I first heard Andrea Bocelli sing in a TV commercial to publicize the opening of the Bellagio hotel on the Las Vegas strip in 1999. In the fast-paced hype of Vegas his “Time to Say Goodbye,” a duet he did with English singer Sarah Brightman, was a beautiful soothing influence underlining the Tuscan architecture and style of Bellagio.
As most music lovers know, Bocelli has been blind since 12 years old. Born on a farm in Tuscany Italy in 1958, his family, with younger brother Alberto, made a living selling machinery and made wine south of Pisa. He was diagnosed with congenital glaucoma at birth but he could still see until hit in the eyes in a football accident where he lost his sight forever.
As a young boy, Bocelli had a passion for music, the only thing that made him happy. He learned to play piano, flute, saxophone, guitar and other instruments. Then after listening to Italian pop stars, he pursued a vocal career. In 1993, he gave his first concert with the Italian pop star Zucchero. In 1997, he recorded “Time to Say Goodbye” with Sarah Brightman, who heard the Italian version on the radio and convinced Bocelli to sing the English version, and the rest is music history.
For nearly three centuries, the Bocelli family has made classic Italian wines in the same village farm vineyard in Tuscany. His mother Edi and brother Alberto still live and work there. They grow and make Sangiovese, Canaiola, Malvasia and Trebbiano varietals. Lately, after much research, they are launching their Cabernet Sauvignon. Their top seller is the Sangiovese Di Toscana, widely available in the U.S. ($13). It has a young fruity cherry and earthy smoky flavor with a savory aftertaste and brown sugar notes. Bravo to the Bocelli brothers for keeping the price low and reasonable. They have now expanded to include other vineyards in the region, sourcing only the best and most suitable for Sangiovese. The grapes are only hand-harvested without irrigation, pesticides or chemical agents.
Bocelli states that “when I return home after long trips, the joy I receive from the taste of my wines is hard to match. It brings me back in time to memories of my father respectfully pouring the wine. It is now my honor to be an ambassador for these wines.” For more, visit bocellifamilywines.com.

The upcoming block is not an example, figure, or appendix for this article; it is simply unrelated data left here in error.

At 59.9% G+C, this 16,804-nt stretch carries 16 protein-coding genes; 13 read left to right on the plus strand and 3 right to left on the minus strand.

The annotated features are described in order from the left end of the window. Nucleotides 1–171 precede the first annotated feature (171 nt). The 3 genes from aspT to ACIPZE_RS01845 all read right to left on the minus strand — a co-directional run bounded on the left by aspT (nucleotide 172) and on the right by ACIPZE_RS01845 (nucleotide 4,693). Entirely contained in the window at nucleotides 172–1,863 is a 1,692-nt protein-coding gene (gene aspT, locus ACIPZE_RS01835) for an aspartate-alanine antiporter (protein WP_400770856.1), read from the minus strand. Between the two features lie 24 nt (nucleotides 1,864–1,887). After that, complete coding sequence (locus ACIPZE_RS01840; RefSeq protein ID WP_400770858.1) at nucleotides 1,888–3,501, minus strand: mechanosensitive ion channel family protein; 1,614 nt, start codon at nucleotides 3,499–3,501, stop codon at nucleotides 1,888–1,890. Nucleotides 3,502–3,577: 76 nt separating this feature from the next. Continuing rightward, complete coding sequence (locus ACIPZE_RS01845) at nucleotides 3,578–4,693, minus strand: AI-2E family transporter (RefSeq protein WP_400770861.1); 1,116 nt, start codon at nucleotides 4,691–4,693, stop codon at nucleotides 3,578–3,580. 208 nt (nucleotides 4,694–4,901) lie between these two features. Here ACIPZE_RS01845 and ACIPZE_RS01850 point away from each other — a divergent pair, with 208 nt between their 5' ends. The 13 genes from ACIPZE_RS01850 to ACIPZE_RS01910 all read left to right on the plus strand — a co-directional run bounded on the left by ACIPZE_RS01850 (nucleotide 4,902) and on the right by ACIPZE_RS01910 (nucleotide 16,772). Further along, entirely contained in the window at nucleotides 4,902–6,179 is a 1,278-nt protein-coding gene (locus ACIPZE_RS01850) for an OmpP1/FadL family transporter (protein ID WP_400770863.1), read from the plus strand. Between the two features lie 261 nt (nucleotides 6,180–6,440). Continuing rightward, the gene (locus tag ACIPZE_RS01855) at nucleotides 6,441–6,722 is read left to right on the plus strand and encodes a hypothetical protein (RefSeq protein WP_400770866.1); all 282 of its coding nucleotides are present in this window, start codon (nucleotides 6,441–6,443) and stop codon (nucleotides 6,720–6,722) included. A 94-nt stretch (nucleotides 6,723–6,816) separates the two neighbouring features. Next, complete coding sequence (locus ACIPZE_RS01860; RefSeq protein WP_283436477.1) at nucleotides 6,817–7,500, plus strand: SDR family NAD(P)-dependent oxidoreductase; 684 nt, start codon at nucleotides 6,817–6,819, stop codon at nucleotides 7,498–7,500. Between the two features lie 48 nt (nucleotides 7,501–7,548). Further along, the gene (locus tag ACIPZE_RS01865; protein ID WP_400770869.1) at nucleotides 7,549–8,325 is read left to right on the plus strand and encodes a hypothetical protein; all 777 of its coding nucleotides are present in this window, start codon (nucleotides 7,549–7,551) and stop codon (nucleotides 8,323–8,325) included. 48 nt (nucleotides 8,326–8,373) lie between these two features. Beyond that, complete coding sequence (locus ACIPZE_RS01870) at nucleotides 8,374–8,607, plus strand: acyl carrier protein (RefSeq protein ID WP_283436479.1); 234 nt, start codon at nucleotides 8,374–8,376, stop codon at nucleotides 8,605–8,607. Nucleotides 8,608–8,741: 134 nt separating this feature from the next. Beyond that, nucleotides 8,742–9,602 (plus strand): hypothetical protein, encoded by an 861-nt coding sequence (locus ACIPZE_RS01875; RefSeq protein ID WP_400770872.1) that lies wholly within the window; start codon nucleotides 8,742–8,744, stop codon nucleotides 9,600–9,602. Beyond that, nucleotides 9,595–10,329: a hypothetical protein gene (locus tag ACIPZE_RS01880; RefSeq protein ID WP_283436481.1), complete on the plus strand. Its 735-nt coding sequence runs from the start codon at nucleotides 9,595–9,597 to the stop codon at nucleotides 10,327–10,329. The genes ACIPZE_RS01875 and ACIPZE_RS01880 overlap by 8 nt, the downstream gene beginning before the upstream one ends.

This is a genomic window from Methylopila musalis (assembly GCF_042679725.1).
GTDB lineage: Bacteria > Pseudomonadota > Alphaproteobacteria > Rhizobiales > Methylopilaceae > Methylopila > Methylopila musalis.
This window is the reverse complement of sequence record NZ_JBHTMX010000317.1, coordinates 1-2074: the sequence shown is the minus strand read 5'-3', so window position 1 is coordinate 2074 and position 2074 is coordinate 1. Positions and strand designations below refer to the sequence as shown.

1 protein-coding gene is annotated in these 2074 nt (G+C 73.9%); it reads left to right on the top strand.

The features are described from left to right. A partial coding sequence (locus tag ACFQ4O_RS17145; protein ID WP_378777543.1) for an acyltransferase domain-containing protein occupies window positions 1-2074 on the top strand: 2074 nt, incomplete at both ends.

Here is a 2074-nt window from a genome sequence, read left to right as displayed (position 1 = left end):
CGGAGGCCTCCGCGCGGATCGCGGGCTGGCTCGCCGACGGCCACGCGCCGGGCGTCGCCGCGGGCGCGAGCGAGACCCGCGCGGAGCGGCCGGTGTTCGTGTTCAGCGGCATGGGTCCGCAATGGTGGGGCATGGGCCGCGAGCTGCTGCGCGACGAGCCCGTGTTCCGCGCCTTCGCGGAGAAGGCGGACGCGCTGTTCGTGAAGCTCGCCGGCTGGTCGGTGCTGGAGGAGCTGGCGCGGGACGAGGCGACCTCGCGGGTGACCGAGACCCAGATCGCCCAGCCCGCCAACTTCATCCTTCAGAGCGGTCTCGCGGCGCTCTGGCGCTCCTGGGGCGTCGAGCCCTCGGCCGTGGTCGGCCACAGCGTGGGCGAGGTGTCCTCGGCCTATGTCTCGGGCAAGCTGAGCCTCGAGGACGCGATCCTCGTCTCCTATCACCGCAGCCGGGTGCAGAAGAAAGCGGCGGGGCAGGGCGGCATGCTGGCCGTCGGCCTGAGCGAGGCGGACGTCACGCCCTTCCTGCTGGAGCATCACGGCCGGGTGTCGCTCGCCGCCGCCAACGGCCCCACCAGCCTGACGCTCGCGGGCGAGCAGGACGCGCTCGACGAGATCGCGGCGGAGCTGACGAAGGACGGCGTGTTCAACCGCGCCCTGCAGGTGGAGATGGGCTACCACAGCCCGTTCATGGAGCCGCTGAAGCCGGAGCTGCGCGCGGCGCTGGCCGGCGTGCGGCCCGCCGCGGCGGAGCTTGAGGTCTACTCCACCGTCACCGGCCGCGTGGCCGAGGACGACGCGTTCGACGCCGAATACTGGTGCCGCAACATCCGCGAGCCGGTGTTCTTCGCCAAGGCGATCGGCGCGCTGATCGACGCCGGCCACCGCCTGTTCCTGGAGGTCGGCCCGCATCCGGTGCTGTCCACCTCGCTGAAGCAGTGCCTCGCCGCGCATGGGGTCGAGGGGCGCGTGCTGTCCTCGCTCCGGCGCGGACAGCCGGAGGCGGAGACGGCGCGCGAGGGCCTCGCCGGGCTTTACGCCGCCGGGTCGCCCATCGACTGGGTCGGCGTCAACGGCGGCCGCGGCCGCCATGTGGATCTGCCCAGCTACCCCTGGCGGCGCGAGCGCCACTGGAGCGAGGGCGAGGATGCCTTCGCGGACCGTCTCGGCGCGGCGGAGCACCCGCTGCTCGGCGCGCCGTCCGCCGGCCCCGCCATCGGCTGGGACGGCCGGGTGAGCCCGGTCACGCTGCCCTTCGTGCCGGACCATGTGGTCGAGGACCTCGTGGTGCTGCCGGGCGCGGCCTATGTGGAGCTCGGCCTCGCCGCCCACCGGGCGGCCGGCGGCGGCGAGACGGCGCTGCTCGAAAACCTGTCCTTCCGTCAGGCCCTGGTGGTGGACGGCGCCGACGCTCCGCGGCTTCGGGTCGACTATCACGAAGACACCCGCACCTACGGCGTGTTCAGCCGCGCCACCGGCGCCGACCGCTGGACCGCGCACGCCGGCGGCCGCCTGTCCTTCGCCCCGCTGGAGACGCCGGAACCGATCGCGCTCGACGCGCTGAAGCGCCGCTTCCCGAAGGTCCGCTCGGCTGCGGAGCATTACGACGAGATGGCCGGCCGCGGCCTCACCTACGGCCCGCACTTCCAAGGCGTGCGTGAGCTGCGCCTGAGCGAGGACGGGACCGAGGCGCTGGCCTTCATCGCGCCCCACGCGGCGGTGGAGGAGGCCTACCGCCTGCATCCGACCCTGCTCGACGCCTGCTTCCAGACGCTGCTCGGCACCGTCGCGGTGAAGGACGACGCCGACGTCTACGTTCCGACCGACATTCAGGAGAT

Shafer led aged wines at Meritage
Meritage Wine Market in Encinitas does wine events every Friday evening, each one with a different theme that brings out the tasters in droves. They recently opened a number of perfectly aged wines from their cellar, exhibiting a superior flavor profile. From a Cuvee Brut Champagne to a 2009 award-winning Stags Leap District Napa Valley Cabernet Sauvignon, the debate was on for favorite of the evening. A south of France, Rhone Valley Chateauneuf-du-Pape got my attention in a hurry, until I came to that 2009 Napa Valley Shafer “One Point Five” Cabernet from the Stags Leap district. Here is strong, polished black fruit with mocha and spice and a cedar flavor note. This eight-year-old had smooth tannins and a pleasingly long finish ($85).
Doug Shafer, the winemaker and son of owner John Shafer, has been at it since 1983. A trick of the trade for vigorous grape production is to plant vines close together and have them compete with other crops like bell beans, clover and oats for water and nutrients, pushing them to produce small berries and rich flavors. The 1.5 Cab was introduced in 2007 and has become the standard bearer for Shafer quality.
Apollonia Bistro at UTC Shopping Center in San Diego is planning a Pine Ridge Napa Valley three-course wine dinner and dessert at 7 p.m. Jan. 26. Cost is $45 per person. Chef Erin Sealy tastes all wines first, then shapes the cuisine around the wine flavors. Call (619) 823-3541 for an RSVP.
A VIP Winemaker’s Tasting is on the schedule at Vineyard Grant James on Old Julian Highway in Ramona from 1 to 3 p.m. Jan. 27. Cost is $25 each. Also included is a tour of the winery to go with five wines to taste, plus bites. Get your reservation in at (760) 789-2733.
WineSellar and Brasserie in Sorrento Valley San Diego is presenting the “Game of Rhones” from 5 to 7 p.m. Jan. 31. Fee is $10 and $15. Come taste four spectacular wines. Reserve your space at (858) 450-9557.
Sal Ercolano’s Seasalt Seafood Bistro in Del Mar is offering a Wild Horse wine dinner at 6 p.m. Feb. 8. Todd Ricard, the senior winemaker at Wild Horse, narrates the selections including a 2012 Pinot Noir matched with a New Zealand rack of lamb. Cost is $60 per guest. A call to Seasalt at (858) 755-7100 will save your place.
Frank Mangio can be reached at firstname.lastname@example.org